The key to generating income from a buffer strip – or any agroforestry enterprise, for that matter – is to “choose your weapon,” she added. It is important to choose species that are compatible with each other and with other crops and livestock but also species that can generate income from a short-term or annual product.

Silvopasture, though more suitable to the western Kentucky landscape, is also a potential agroforestry option for many of the state’s farmers, Hill said. It is the combination of trees, forage and livestock in a single integrated operation.

Ideally, the trees in a silvopasture operation are planted near existing fence lines, rather than in the middle of a pasture. They should be species that are marketable, whether for their nuts, fruit or wood products. At the same time, however, the trees can be used to provide shade for livestock and windbreaks for agronomic crops.

“It’s really one of the most diverse techniques,” Hill said. “Given the fact that we have a huge cattle population, maybe silvopasture will take off.”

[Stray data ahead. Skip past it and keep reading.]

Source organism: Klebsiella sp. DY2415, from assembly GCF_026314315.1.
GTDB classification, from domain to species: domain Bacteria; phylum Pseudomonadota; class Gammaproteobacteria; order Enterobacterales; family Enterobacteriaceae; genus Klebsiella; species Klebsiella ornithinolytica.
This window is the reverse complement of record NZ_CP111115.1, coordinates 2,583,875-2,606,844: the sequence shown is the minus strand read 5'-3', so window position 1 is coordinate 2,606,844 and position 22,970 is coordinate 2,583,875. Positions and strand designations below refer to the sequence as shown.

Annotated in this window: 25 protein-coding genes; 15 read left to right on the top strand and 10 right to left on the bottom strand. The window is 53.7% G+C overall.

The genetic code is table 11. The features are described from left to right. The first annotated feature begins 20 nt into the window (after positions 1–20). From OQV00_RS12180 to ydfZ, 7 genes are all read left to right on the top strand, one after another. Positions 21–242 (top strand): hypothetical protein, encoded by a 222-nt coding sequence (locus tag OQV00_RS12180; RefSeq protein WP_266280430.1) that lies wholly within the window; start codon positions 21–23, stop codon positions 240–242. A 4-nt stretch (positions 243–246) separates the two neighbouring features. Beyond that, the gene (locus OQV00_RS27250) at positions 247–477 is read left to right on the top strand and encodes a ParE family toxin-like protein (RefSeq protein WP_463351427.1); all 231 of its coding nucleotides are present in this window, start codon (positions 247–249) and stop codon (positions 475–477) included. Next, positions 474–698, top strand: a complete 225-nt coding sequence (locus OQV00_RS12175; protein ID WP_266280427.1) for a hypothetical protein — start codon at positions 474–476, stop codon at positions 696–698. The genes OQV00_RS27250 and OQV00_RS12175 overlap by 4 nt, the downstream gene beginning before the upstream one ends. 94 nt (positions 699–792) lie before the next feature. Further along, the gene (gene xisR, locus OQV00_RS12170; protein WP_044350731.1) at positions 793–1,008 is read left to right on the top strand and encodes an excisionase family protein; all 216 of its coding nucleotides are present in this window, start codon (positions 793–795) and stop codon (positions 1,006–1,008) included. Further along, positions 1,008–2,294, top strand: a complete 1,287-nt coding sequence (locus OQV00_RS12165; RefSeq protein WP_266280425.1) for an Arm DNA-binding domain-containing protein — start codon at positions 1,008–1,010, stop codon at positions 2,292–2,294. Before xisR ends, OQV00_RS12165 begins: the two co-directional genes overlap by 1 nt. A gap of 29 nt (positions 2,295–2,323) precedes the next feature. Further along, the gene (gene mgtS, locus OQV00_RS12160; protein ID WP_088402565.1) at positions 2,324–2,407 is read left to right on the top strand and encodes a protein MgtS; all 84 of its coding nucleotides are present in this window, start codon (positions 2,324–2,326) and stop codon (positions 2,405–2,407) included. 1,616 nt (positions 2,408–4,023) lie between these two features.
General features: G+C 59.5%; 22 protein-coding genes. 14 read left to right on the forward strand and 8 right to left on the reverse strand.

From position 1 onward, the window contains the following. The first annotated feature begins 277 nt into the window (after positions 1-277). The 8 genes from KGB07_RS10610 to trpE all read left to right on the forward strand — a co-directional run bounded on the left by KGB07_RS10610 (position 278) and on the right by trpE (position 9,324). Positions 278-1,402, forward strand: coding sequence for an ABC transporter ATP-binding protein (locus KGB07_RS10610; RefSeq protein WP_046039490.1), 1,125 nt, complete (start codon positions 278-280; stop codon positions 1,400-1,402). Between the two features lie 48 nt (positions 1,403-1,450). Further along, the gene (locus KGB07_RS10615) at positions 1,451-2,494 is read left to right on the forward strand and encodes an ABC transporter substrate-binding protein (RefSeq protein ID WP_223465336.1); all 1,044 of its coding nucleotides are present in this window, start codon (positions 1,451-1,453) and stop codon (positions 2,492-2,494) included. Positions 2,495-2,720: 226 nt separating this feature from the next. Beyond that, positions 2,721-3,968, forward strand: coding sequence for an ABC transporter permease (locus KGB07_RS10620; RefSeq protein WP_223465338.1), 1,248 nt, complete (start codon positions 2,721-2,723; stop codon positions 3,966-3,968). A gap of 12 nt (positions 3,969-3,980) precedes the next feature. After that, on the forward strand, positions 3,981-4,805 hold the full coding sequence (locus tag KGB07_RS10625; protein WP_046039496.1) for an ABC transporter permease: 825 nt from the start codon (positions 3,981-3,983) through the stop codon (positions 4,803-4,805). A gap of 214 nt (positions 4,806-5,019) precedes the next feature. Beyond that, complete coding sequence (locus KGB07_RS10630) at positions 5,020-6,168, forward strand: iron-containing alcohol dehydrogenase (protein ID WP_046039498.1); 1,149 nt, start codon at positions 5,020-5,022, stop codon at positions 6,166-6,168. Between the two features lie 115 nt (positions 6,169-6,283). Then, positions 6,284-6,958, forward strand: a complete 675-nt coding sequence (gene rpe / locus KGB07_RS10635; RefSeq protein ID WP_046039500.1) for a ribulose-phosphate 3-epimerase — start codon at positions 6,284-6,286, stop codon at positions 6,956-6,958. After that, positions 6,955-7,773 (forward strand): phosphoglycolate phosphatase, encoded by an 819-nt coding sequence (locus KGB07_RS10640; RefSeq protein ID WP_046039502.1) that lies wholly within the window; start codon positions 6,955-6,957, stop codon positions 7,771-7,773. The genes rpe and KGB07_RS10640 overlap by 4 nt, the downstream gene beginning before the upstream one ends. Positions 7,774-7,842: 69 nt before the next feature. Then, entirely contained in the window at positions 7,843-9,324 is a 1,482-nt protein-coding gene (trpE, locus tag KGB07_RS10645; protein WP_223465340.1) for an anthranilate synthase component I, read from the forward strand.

The other two agroforestry techniques, alley cropping and windbreaks, have fewer applications in Kentucky. Alley cropping involves planting single or double rows of long-term trees with wide alleys between them. An agronomic crop, such as soybeans or corn, is then planted in the alleys. Windbreaks are rows of trees that provide agronomic crops and/or livestock with protection from wind and soil erosion.

Although agroforestry has garnered much interest throughout the United States, Hill admits that, for many farmers, it is a different way of approaching land management.

“You have generations of farmers who think that putting trees in their pastures or planting trees for any purpose is the worst thing in the world to do because they’ve been trying to get rid of trees ever since they bought their land,” she said. “So it’s one of those things we call paradigm shifts. You have to think about it differently.”

Hill also suggests that agroforestry is more suitable for small, family farms rather than agribusinesses. But in Kentucky, a state dominated by small-scale farming, that shouldn’t be a roadblock to further agroforestry development, she said.

“My goal is to see more agroforestry implemented in the state to help farmers stay on their farms because they’re making their whole operations more economically viable."


Deborah Hill, 859-257-7610